The US and Europe need to unite to build next generation 6G mobile networks. Otherwise, China will win.
Imagine mobile networks that stream a hologram of yourself to your doctor with a real-time reading of your heartbeat – or playing online 3D games in the metaverse through radio waves that detect both your motions and emotions.
Or consider a connected car linked up to satellites and road sensors that locates a soon-to-be-freed parking space. Or a mobile network that detects when a driver has lost consciousness, allowing the dispatch of an ambulance.
Just when we learned that 5G mobile phones will transform everything around us, these thought-provoking hypotheticals are what telecom and cloud engineers are building for next generation 6G networks. It’s the next-next big thing that will become a global reality within six to ten years.
With so many possibilities (and sensitive data) at stake, global powers are already vying for technological leadership, sparking a counterproductive commercial rivalry between Europe and the US.
On the European side, Brussels has unleashed a series of legislative and administrative actions designed to curb the influence of US-based cloud services and platforms such as Google and Amazon, hoping to cultivate local alternatives through mythically titled projects like “Gaia-X”. On the American side, successive administrations have attacked the global success of Huawei and subsidized US companies to compete against the Chinese. At least $750 million in federal funds are earmarked to subsidy the creation of US-designed kits using a technology called “Open RAN” – an alternative way of building 5G radio antennas with cloud computing, surplus PC parts, and Chinese subcontractors.
Unsurprisingly, neither the European nor American strategy has proven successful. Europe lacks the business environment to foster innovative services that could challenge Silicon Valley. But the US-sponsored Open RAN telephone systems have missed the proverbial 5G boat – without products ready for the market when all major 5G contracts are already signed.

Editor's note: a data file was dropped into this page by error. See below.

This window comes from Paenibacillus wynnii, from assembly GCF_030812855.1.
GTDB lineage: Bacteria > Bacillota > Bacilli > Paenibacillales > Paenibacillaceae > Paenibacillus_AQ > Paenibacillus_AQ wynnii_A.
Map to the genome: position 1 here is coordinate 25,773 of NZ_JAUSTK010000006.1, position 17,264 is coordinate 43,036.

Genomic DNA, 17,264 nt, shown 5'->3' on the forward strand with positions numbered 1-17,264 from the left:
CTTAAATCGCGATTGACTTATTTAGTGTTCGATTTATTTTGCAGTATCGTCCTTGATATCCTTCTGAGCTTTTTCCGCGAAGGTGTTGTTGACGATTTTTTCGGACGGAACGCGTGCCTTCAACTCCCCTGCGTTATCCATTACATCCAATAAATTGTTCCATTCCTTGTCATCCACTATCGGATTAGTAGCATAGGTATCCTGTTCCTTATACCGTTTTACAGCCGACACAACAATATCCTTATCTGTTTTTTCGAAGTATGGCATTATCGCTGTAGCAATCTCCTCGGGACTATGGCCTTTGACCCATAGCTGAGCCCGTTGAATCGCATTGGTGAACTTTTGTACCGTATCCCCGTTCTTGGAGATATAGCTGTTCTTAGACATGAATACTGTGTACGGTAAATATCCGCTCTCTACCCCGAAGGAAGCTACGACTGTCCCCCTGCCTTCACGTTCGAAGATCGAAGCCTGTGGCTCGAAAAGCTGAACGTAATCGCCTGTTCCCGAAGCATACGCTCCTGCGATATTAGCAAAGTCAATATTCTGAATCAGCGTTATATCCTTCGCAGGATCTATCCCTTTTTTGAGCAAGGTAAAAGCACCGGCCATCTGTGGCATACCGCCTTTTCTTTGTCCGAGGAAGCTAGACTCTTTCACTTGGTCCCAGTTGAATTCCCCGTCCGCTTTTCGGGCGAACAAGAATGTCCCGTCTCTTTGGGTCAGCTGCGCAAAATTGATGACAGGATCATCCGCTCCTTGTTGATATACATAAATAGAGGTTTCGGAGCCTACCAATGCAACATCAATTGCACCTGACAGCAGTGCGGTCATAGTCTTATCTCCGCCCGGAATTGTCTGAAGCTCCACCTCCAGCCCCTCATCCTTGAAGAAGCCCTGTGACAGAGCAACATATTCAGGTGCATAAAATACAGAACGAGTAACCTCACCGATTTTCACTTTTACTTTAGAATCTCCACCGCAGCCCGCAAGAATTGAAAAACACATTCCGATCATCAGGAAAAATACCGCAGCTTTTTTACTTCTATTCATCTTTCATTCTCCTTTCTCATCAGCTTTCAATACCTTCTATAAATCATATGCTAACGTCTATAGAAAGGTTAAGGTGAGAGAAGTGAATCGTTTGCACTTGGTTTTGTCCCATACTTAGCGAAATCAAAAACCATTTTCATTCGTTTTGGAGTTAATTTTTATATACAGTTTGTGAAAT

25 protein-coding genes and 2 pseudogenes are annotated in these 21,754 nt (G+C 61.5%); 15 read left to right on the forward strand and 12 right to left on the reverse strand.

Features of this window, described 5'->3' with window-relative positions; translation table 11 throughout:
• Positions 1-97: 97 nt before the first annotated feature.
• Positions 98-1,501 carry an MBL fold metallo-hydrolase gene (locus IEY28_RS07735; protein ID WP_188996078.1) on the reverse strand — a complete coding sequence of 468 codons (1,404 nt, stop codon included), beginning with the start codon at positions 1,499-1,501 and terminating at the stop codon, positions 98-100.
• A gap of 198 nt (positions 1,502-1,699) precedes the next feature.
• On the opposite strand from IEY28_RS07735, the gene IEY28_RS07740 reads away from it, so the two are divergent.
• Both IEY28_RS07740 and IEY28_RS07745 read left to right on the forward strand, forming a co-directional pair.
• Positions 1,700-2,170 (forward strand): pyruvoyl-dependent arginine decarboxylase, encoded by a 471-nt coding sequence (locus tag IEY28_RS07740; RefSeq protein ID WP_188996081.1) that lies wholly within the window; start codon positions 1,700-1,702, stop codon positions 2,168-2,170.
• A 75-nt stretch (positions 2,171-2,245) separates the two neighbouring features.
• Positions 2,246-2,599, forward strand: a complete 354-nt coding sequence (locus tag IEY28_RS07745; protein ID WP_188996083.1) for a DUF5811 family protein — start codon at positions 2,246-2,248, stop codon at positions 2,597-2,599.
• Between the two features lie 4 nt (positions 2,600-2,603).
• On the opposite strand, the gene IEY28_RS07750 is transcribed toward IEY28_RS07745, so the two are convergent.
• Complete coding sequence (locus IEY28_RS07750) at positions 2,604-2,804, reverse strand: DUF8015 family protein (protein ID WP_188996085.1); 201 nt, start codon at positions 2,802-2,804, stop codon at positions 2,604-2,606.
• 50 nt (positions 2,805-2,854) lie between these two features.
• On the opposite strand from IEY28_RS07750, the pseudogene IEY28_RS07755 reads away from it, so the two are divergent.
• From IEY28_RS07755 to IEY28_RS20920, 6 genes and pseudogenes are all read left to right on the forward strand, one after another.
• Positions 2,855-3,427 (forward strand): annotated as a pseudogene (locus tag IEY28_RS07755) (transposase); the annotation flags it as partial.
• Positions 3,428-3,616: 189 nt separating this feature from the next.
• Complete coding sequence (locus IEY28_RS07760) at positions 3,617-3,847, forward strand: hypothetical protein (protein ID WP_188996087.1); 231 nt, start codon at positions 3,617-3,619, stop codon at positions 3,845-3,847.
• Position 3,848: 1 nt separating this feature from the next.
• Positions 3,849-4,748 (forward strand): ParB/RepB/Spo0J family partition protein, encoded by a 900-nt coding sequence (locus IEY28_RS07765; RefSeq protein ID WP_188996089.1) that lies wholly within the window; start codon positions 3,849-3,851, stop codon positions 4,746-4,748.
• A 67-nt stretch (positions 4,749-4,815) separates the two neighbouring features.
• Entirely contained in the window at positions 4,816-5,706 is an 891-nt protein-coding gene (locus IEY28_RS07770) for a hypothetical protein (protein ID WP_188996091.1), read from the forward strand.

The next iteration of technologies will further exacerbate politics and lobbying. A cyber-physical continuum of holograms and human-grade sensory feedback will enhance connective experiences – but also raise privacy and security concerns.
These new 6G technologies will extinguish any distinctions between the cloud, Wi-Fi, or mobile. “6G” will complete the ongoing convergence between the cloud, network infrastructure, and telecoms services. Put simply, Google, Huawei, and T-Mobile will deliver the same product in direct competition against each other.
China is best placed to capitalize on this convergence of cloud, radio access networks, and online services. Its domestic giants Huawei, ZTE, Tencent, and Alibaba supply 90 percent of their own 5G kit and more than 60 percent of their cloud computing market. It benefits from a vibrant ecosystem of innovative apps and social networks, while three state-owned enterprises control all user connections.
By comparison, the EU and the US are overspecialized in their respective fields to win the 6G race. Europe is home to two Nordic network equipment vendors, Ericsson and Nokia, that still surpass Huawei in terms of innovation. Conversely, AWS, Microsoft Azure, and Google Cloud account for the majority of hyperscale cloud needs in both North America and Europe. The transatlantic complementarities are conspicuous.
It may be too late to undo the recent nationalist policies in Brussels and Washington. But In view of these dynamics, promoting joint EU-US research for the next generation – at the nexus of cloud and 6G – appears most conducive to efficient innovation. Such cooperative sentiments were evident at the latest meeting of the transatlantic Trade and Technology Council – a summit of European and U.S. leaders dedicated to their trade frictions.
It is important that concerns over market concentration are carefully balanced against a productive spirit of cooperation, possibly even encouraging, and accepting transatlantic mergers. At the least, the EU and the U.S. should avoid Chinese-style state intervention and stop targeting each other with protectionist policies.
Hosuk Lee-Makiyama is director of the ECIPE, a Brussels think tank. Robin Baker is an economist at the London School of Economics.
May 31, 2022